As music is becoming more complicated, artists are reaching out to others to contribute when their expertise needed. “In this regard, music reflects the trends of wards outsourcing that is affected the rest of the economy.”
“A band — especially in the early stages — is only as strong as its weakest link” — Cliff Burnstein, Q Prime (manager of bands like Metallica and Def Leppard)
Constantly trying to generate the income required can kill a band’s creativity and chemistry. Bernstein tries to find a balance between touring and writing and studio time, in order to generate enough revenue to keep a band going while maintaining the creativity and chemistry that got them to where they are in the first place.
“The top 1% of artists increase their percentage of total concert revenue from 26% to 60% in 2017. The top 1% are now taking more revenue than the bottom 99% combined.”
Cumulative advantage refers to the snowballing effect that comes with gaining a small edge over your rival at the very beginning. Quality isn’t enough — social network transmission and getting off to a good start is critical. Jacob Collier says that “the first set of comments posted any one of my YouTube videos can affect whether it goes viral or not”.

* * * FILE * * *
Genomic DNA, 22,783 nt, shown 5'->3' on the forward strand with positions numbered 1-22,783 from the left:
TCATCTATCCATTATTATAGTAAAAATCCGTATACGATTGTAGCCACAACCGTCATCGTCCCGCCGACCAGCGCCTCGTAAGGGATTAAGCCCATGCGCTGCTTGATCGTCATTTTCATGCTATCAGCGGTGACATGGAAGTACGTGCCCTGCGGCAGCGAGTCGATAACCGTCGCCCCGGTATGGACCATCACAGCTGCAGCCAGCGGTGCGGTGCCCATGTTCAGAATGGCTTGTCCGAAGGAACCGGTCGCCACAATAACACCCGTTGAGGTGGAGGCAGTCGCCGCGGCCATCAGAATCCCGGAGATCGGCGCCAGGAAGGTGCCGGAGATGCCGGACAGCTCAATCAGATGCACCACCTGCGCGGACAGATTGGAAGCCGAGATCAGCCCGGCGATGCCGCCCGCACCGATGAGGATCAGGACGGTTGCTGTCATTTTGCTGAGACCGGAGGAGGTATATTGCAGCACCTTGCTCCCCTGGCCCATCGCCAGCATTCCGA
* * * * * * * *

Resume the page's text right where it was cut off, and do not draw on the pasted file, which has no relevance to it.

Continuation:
The same goes with a Pitchfork review which can make or break a new band.
This echoes what Malcolm Gladwell put forward in his book, David and Goliath, in which he found that hockey players born in the first half of the year disproportionately made it to the NHL than their second-half peers, because they were initially more physically developed, and therefore picked, to pee-wee hockey A-teams as kids.
“The number of musical choices facing individuals has greatly expanded with the advent of streaming services which is likely to lead us to rely even more on our social networks for clues in selecting songs and artists.”